Classic Style, Ancient Truth: The Magnanimous Heart by Narayan Helen Liebenson

It’s not a book you should recommend to someone going through grief who has no groundwork in concepts like practice, meditation, dukkha, metta, etc. When you think about it, as we learn more about grief in our culture, we need to realize that lobbing books at grieving people because we feel helpless in the face of their sorrow is not a best practice in the first place. What grieving people need, Liebenson teaches, is true compassion, kindness and space to be heard—not to be talked to.

 

By Kellie Schorr

Are you looking for a self-helpish, inspirational book with a cover that pops, short paragraphs, handy bulleted lists, subtitles, and chapters like, “The 4 Steps to <whatever>” that balances amazing life changes with a “lighter than air” approach and can be read over a weekend?

Then go to the store and take your pick of countless other offerings—because this book is not that genre.

The Magnanimous Heart by Narayan Helen Liebenson isn’t a spiritual fast-food pick-me-up. It’s a work set out like an elegantly prepared five course meal, each layer more careful and rich than the next. The topics, listed as a subtitle, explain the reason for such considered care: Compassion and Love, Loss and Grief, Joy and Liberation. It’s not so much that these concepts can’t be treated lightly, but that she takes them (and us) so very seriously she chose instead to write deeply.

It’s a wide-ranging book written in a classic prosaic style that flows over painful realities and points to much needed sunlight. She discusses loss in examples personal and universal, providing perspectives on how walking the path in practice helps us through the dark parts.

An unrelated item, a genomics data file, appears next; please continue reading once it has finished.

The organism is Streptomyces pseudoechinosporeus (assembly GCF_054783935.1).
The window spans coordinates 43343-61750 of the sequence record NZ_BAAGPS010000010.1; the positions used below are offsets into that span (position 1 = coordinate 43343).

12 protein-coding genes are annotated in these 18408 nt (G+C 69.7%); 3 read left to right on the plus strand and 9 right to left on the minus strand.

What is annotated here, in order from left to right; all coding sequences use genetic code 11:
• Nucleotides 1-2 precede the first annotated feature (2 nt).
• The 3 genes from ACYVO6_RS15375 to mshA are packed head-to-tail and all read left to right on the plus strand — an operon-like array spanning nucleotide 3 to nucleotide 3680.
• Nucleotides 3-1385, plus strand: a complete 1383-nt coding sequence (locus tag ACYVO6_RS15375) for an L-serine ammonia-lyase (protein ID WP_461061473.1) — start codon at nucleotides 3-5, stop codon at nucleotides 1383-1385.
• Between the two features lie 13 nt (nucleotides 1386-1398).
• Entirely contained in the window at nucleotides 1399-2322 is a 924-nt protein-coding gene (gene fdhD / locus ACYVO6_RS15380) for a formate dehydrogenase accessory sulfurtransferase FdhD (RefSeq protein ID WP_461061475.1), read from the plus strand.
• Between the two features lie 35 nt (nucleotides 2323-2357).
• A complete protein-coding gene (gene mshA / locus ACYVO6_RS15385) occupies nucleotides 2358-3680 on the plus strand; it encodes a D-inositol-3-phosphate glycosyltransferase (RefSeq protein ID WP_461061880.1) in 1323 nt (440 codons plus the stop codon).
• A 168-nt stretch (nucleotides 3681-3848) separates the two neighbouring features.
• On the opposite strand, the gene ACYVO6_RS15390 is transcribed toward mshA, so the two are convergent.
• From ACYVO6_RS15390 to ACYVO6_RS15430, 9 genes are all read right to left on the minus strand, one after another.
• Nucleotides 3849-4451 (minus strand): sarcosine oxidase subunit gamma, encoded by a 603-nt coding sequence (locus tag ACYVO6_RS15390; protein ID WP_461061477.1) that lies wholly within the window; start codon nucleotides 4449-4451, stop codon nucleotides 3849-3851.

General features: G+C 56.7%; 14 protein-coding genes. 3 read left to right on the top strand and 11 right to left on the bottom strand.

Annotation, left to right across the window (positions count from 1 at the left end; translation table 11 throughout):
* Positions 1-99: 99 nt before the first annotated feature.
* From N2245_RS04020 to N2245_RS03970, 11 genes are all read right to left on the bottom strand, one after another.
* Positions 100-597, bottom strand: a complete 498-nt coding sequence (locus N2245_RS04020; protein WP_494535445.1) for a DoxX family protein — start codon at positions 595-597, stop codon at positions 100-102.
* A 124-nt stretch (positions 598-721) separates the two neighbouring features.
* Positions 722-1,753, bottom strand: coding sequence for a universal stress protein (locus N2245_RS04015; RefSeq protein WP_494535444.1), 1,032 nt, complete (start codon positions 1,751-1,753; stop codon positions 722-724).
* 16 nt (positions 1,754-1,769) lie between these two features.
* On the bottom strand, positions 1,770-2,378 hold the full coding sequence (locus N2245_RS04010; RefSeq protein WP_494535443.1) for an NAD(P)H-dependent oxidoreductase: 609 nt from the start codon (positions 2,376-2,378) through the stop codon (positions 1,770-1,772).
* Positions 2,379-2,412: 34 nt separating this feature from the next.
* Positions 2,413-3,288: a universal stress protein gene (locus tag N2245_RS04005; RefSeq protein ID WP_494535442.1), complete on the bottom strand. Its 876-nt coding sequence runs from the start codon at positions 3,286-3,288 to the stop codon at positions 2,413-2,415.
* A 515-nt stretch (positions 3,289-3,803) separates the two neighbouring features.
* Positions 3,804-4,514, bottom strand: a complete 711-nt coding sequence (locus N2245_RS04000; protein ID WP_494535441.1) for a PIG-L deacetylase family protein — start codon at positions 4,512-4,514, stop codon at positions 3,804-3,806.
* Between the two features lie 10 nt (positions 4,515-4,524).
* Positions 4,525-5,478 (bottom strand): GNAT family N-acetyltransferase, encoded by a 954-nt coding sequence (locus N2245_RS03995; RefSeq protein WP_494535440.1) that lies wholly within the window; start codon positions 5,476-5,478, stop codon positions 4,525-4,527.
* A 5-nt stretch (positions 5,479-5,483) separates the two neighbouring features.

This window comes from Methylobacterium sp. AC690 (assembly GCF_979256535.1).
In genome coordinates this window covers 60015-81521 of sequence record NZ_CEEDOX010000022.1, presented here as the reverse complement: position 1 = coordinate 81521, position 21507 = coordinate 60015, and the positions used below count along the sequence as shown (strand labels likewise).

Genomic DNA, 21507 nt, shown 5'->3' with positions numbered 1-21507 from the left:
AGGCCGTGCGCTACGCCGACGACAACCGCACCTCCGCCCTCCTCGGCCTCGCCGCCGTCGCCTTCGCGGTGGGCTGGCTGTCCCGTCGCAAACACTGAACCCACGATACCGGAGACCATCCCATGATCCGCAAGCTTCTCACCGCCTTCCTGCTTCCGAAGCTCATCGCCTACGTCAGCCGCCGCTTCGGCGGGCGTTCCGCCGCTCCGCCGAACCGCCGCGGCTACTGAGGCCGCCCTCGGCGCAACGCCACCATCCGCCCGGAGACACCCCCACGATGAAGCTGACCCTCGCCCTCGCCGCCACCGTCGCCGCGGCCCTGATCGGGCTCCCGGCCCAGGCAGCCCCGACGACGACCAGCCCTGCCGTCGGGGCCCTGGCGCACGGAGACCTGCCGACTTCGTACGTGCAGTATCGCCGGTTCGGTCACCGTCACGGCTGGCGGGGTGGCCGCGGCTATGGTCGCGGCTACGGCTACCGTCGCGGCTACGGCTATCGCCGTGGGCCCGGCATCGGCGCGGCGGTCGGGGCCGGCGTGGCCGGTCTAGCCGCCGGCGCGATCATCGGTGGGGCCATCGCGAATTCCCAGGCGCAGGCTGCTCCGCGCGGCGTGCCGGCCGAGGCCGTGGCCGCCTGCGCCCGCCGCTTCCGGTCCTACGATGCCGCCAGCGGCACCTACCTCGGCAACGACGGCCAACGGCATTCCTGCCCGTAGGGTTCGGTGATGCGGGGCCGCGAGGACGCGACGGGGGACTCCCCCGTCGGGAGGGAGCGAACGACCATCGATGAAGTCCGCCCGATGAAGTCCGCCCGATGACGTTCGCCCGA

Although all beings feel loss and could benefit from her wisdom, the book is particularly written for people with some experience in mindfulness and Buddhism.

It’s not a book you should recommend to someone going through grief who has no groundwork in concepts like practice, meditation, dukkha, metta, etc.  When you think about it, as we learn more about grief in our culture, we need to realize that lobbing books at grieving people because we feel helpless in the face of their sorrow is not a best practice in the first place.

What grieving people need, Liebenson teaches, is true compassion, kindness and space to be heard—not to be talked to. We don’t need to “let go” of our grief or overcome it, she posits. We need to attend to it. There is a well of ancient truth in her instruction (and make no mistake—this is a teaching, not a memoir) that shines with her use of modern examples, quotes and poetry.

Toward the end of the book her theme shifts from the pain of loss to the practices that lead to liberation.

She’s careful to note that the path to enlightenment is not going to stop loss from happening; in fact, it may sometimes make loss seem worse as you begin to renounce the need for concepts (such as hope) to embrace the reality of liberation. She ends with an exploration of nirvana as simply a state of “enough.”

There are some light moments through the book—particularly when she ponders such questions as: since practice isn’t just meditation but our whole lives, why don’t we ever see a statue of the Buddha vacuuming?  Most of the work, however, is a solid and thoughtful exposition of the big challenges and tough questions we face along the road of life, and death, with the most fervent answer being found in a compassionate heart.

Narayan Liebenson reminds us meditation isn’t about stress reduction or achieving some kind of happy perfection. It is mind training that progressively guides us to let go of the conditions and concepts we cling to and walk confidently on the path. She leaves the reader with a compassionate invitation.

“The point of the practice is to train the mind to discover the deathless, the sacred, enough. Let us keep practicing together with great dedication until we all know this for ourselves.”

 

Photo: Wisdom Publications

Editor: Dana Gornall

 


 

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